abstract = "Objectives: We explore variations in body and limb proportions of the Jomon hunter-gatherers (14,000–2500 BP), the Yayoi agriculturalists (2500–1700 BP) of Japan, and the Kumejima Islanders of the Ryukyus (1600–1800 AD) with 11 geographically diverse skeletal postcranial samples from Africa, Europe, Asia, Australia, and North America using brachial-crural indices, femur head-breadth-to-femur length ratio, femur head-breadth-to-lower-limb-length ratio, and body mass as indicators of phenotypic climatic adaptation. Specifically, we test the hypothesis that variation in limb proportions seen in Jomon, Yayoi, and Kumejima is a complex interaction of genetic adaptation; development and allometric constraints; selection, gene flow and genetic drift with changing cultural factors (i.e., nutrition) and climate. METHODS: The skeletal data (1127 individuals) were subjected to principle components analysis, Manly's permutation multiple regression tests, and Relethford-Blangero analysis. RESULTS: The results of Manly's tests indicate that body proportions and body mass are significantly correlated with latitude, and minimum and maximum temperatures while limb proportions were not significantly correlated with these climatic variables. Principal components plots separated “climatic zones:” tropical, temperate, and arctic populations. The indigenous Jomon showed cold-adapted body proportions and warm-adapted limb proportions. Kumejima showed cold-adapted body proportions and limbs. The Yayoi adhered to the Allen-Bergmann expectation of cold-adapted body and limb proportions. Relethford-Blangero analysis showed that Kumejima experienced gene flow indicated by high observed variances while Jomon experienced genetic drift indicated by low observed variances. CONCLUSIONS: The complex interaction of evolutionary forces and development/nutritional constraints are implicated in the mismatch of limb and body proportions.",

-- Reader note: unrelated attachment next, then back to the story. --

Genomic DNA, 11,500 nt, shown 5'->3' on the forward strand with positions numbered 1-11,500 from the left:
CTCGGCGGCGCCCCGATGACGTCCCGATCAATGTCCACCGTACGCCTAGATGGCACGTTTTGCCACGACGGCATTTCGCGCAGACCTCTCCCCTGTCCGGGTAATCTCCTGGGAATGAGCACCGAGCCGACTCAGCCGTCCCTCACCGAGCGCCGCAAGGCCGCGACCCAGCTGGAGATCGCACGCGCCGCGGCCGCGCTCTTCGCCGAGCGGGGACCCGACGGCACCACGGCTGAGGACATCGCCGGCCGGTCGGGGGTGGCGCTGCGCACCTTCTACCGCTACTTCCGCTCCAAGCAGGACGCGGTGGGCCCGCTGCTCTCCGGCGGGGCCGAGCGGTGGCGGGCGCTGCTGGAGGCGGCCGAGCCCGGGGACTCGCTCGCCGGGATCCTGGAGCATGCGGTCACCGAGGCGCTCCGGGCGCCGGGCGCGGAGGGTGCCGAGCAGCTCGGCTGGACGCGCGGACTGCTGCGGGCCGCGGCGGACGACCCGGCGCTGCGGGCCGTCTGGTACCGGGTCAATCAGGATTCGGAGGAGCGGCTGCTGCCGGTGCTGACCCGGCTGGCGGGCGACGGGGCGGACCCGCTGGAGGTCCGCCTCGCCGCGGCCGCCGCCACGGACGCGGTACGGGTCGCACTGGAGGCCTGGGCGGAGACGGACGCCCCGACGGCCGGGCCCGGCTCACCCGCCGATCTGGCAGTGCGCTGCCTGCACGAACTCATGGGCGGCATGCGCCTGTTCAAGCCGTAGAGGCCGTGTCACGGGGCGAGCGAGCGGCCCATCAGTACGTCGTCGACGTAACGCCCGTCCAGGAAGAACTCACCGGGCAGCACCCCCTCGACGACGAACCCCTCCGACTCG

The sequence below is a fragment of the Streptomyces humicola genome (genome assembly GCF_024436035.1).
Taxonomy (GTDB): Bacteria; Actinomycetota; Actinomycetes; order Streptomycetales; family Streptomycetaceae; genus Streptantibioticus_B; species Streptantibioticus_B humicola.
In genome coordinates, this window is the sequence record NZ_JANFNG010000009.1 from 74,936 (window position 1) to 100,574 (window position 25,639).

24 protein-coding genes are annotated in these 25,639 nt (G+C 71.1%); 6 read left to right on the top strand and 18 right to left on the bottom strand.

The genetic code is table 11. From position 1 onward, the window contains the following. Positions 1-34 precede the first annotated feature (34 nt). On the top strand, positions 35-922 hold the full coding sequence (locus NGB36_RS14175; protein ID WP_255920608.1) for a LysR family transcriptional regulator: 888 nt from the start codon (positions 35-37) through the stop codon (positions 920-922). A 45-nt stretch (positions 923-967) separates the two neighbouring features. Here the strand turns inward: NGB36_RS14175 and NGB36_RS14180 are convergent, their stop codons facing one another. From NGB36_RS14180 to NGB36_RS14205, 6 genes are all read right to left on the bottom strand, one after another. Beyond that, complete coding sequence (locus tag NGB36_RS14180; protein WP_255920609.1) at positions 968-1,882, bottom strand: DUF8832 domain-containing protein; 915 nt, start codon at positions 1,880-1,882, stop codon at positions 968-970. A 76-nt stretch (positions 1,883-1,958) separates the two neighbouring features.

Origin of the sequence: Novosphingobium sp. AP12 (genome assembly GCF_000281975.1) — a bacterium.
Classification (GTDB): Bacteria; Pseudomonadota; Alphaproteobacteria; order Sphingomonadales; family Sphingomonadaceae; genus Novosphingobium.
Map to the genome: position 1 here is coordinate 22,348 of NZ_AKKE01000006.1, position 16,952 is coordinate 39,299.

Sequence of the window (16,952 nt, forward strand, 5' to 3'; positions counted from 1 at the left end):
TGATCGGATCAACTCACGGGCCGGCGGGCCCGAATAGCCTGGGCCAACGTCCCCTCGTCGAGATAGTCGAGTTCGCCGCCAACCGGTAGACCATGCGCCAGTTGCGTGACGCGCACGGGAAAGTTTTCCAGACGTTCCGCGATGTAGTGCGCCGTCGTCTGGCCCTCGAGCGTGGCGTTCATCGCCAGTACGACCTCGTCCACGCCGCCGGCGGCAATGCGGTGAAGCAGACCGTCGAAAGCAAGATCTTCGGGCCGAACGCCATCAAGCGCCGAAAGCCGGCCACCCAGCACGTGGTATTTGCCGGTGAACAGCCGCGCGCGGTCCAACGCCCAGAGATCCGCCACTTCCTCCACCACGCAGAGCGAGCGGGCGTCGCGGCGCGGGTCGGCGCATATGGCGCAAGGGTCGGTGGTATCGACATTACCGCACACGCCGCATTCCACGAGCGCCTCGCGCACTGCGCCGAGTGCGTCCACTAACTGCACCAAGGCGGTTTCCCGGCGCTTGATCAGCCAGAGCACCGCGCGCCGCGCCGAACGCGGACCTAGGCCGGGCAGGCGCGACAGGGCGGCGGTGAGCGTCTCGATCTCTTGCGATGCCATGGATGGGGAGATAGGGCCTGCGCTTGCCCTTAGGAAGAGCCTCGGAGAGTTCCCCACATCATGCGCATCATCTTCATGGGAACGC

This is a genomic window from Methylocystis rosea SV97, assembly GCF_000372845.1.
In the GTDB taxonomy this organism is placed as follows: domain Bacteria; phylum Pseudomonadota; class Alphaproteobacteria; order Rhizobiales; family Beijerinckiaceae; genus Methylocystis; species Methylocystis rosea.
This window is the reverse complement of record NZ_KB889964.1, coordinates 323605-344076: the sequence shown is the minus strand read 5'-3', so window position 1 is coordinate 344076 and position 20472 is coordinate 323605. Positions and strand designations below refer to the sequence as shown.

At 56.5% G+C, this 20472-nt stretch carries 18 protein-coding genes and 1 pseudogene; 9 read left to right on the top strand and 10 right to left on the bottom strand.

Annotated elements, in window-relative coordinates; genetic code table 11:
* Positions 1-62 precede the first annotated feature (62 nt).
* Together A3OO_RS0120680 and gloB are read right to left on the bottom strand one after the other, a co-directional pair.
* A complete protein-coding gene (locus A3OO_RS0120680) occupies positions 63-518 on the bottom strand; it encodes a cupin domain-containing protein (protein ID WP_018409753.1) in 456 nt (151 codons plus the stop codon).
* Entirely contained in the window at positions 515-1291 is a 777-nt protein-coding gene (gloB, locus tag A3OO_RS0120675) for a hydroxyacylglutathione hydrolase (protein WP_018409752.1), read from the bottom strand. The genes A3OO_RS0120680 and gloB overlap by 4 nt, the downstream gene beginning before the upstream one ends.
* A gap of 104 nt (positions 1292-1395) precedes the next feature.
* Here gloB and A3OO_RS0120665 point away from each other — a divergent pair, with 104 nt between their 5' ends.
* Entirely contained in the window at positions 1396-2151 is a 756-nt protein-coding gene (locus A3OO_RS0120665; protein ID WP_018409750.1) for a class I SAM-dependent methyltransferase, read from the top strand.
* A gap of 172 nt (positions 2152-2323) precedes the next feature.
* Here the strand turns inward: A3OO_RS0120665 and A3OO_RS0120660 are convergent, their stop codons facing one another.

author = "Noriko Seguchi and Quintyn, {Conrad B.} and Shiori Yonemoto and Hirofumi Takamuku",
year = "2017",
month = "9",
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language = "English",
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journal = "American Journal of Human Biology",
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T1 - An assessment of postcranial indices, ratios, and body mass versus eco-geographical variables of prehistoric Jomon, Yayoi agriculturalists, and Kumejima Islanders of Japan

AU - Seguchi, Noriko

AU - Quintyn, Conrad B.

AU - Yonemoto, Shiori

AU - Takamuku, Hirofumi